Air Force chief says service must adapt to future combat

After more than 20 years of focusing on the Middle East, the U.S. Air Force must evolve to remain relevant to near-peer adversaries such as China and Russia on the battlefield of the future, a senior U.S. Air Force official acknowledged Wednesday.

Air Force Chief of Staff Gen. Charles Q. Brown Jr. said he started thinking about the Air Force’s new mission even when he was commander of air forces at U.S. Central Command. The abrupt end of the Afghan mission marks nearly two decades of symbolic focus on the global war on terror against small nations and stateless terrorist movements.

“The fight we’re in is not going to be the fight we’re going to be in in the future,” General Brown said Wednesday at a discussion hosted by the Hudson Institute.

The U.S. military is facing challenges it has not faced since the end of the Cold War. China is a rising economic powerhouse with ambitious control over a large swathe of the Indo-Pacific. Russia’s invasion of neighboring Ukraine was the largest such operation since the end of World War II. At the same time, countries like Iran and North Korea launched attacks on their neighbors and developed sophisticated missiles capable of hitting targets thousands of miles away.

The renewed focus on traditional “great power” conflict has sparked a rethink across the U.S. military, with the Navy, Marine Corps, Army, and new Space Force all being forced to reposition and resize to deal with a very different mission. The Air Force’s culture shock can be particularly strong.

For years, the U.S. owned skies over countries like Iraq and Afghanistan and could launch air missions against targets with almost total impunity. This is unlikely to be the case for a country like China, which has rapidly expanded and improved its offensive and defensive aviation assets in recent years.

“You actually have to win air superiority. You don’t just walk in and have it,” General Brown said.

General Brown is trying to steer the Air Force through generational change while tackling challenges such as an aging fighter fleet and persuading potential recruits to sign on the dotted line. The service also wants to offload aging Cold War-era systems like the A-10 Thunderbolt tank killer.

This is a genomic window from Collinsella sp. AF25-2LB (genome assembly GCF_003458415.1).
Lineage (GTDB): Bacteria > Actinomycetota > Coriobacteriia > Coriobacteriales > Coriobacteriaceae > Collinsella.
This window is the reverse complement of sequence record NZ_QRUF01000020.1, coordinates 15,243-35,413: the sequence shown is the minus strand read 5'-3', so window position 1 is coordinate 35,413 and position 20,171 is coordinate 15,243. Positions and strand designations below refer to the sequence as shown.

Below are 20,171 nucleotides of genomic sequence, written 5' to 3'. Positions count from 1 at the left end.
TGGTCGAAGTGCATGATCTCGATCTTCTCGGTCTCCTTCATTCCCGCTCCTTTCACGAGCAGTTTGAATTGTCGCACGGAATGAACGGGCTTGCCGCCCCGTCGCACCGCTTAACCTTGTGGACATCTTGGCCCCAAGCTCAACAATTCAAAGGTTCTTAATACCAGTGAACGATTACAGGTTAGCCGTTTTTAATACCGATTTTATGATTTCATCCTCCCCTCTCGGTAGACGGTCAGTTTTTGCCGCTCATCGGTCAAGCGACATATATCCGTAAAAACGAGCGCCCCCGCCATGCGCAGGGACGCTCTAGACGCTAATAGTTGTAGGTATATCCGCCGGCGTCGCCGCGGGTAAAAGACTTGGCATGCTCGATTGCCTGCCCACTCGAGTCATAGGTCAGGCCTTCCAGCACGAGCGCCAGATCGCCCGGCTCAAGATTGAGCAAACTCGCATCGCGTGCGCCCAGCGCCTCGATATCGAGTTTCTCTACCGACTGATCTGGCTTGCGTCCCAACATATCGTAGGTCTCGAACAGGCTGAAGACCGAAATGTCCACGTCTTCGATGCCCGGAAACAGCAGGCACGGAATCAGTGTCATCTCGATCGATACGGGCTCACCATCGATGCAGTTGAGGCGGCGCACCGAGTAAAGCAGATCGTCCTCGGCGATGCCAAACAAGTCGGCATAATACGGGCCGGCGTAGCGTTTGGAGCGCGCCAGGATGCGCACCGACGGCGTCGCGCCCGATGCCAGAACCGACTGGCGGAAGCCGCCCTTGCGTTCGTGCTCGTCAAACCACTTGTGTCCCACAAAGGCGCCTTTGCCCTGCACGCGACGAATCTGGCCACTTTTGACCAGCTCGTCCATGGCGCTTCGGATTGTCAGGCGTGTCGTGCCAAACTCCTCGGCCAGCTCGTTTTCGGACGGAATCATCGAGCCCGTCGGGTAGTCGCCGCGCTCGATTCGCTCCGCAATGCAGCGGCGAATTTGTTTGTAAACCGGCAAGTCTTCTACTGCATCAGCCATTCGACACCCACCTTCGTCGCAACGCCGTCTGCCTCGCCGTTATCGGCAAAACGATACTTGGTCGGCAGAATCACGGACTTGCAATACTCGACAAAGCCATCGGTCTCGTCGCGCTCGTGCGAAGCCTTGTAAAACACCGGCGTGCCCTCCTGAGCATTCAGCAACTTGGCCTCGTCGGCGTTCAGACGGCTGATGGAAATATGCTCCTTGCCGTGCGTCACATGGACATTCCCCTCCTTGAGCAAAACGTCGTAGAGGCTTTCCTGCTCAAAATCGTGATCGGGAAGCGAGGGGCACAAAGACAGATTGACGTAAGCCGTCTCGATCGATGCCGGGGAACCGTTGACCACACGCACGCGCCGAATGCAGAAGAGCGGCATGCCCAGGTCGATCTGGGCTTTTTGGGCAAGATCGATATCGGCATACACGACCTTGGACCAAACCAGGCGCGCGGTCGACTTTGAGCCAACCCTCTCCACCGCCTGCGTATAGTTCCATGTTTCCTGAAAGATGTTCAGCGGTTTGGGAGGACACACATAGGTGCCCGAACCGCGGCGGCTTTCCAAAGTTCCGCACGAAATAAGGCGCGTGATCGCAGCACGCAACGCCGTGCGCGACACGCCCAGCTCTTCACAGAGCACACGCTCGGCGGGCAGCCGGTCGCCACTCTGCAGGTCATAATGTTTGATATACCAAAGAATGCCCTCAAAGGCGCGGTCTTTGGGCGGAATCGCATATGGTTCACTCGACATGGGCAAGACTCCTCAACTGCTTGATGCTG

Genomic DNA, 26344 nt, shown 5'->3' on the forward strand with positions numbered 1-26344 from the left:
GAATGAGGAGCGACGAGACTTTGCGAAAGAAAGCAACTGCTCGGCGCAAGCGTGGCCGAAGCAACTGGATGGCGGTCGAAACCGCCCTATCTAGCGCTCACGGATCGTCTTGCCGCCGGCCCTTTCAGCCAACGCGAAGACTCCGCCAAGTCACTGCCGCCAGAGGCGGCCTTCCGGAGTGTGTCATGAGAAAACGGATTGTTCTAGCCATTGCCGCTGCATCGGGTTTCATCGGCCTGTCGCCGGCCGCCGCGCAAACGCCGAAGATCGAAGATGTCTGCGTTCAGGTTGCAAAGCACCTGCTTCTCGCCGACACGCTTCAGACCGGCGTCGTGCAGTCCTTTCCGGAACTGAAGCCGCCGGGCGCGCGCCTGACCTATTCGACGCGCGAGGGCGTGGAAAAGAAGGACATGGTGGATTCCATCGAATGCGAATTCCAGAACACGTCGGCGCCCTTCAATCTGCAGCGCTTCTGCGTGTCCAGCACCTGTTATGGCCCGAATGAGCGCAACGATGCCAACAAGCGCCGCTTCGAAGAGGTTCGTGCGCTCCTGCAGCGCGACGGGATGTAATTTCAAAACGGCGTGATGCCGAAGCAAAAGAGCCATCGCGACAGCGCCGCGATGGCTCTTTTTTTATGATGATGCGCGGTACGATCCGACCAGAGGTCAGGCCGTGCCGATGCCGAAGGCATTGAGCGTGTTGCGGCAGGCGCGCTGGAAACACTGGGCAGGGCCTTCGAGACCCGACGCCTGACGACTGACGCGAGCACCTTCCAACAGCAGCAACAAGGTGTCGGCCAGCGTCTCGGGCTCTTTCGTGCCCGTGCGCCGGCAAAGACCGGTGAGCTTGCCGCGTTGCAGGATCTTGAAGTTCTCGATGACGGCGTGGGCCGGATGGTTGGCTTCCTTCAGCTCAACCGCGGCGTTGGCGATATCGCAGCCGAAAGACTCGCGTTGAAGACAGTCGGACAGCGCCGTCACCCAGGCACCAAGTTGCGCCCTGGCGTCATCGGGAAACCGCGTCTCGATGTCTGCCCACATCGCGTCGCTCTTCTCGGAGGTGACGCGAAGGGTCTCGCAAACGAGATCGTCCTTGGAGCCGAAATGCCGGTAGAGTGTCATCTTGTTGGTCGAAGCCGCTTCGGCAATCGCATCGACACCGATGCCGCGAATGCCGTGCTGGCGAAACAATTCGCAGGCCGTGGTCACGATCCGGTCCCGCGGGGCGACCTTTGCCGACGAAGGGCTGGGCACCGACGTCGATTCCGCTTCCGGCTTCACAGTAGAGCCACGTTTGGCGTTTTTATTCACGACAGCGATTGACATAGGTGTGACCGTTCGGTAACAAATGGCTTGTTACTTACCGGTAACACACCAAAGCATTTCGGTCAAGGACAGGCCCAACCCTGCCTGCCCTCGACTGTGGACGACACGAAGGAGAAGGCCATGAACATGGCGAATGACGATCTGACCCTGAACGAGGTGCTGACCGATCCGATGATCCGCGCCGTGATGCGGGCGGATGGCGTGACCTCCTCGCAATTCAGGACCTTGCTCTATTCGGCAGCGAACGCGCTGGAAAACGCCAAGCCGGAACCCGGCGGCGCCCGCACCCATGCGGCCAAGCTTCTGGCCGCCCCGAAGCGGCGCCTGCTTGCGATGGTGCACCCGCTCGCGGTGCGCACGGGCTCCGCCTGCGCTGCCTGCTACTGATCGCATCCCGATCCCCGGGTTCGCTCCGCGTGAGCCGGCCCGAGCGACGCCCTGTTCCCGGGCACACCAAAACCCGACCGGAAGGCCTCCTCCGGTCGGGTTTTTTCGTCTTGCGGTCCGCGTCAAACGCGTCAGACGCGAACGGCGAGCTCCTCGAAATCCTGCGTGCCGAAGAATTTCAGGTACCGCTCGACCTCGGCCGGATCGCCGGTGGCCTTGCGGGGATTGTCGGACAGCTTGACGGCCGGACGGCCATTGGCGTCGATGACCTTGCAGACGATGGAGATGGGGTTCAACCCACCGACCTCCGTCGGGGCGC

“It forces us to think hard about how to make these changes,” he said. “We really have to think differently about how we approach things. We have to act differently and get resources and capabilities to fight different battles.”

U.S. troops sent to Iraq and Afghanistan are often assigned to bases with amenities such as well-stocked gyms, cafeterias and regular Wi-Fi. General Brown said that was unlikely to be repeated in future conflicts.

“We’re going to some places in the future where you might have to start from scratch in some cases,” he said. “You may not stay in that position because of the dynamic nature of the threat.”

Air Force leaders should also be willing to provide more information to their forces, General Brown said, calling it “about trusting and empowering our airmen.” They’ll also need solid working relationships with the defense industry — including mainline contractors and smaller tech companies that provide products usable by the military.

“We had to break some of these bureaucratic processes to adapt ourselves and move fast,” General Brown said.

He remains a staunch proponent of the Air Force’s “agile combat employment” doctrine, which is designed to improve survivability while still producing combat effectiveness. Future Air Force missions may see a fleet of F-22 fighter jets operating in different regions, with a small amount of logistical support to support them.

“Having the right mix of capabilities and the right mix of pilots doesn’t require you to bring everything,” General Brown said. “We often find that our pilots can do a lot more than we ask them to do.”



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